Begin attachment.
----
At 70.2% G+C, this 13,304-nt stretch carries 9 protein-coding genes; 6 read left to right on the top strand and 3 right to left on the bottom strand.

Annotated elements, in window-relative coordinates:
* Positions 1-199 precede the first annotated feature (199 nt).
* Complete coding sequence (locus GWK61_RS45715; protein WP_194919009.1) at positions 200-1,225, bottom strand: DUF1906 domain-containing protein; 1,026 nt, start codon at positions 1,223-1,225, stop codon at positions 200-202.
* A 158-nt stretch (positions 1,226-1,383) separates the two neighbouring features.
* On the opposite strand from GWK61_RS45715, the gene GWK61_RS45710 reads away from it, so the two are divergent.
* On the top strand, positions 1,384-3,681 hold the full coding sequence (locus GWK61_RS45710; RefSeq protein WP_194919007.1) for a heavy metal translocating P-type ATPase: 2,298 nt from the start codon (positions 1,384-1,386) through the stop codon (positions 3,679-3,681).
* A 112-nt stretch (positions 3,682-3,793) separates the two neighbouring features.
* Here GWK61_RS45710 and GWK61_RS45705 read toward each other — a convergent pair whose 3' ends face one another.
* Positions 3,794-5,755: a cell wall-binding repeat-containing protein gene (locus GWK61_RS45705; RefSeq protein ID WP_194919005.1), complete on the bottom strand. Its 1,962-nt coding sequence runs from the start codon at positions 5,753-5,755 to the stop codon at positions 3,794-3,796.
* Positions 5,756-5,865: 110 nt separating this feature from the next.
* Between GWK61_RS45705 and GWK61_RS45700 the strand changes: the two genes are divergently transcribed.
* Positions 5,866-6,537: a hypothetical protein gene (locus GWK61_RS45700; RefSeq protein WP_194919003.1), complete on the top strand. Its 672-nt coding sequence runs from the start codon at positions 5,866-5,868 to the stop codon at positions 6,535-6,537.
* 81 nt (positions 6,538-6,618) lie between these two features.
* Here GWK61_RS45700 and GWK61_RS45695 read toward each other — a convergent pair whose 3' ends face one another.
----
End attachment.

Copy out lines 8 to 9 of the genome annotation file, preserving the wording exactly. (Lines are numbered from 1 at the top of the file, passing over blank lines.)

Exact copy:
* A 112-nt stretch (positions 3,682-3,793) separates the two neighbouring features.
* Here GWK61_RS45710 and GWK61_RS45705 read toward each other — a convergent pair whose 3' ends face one another.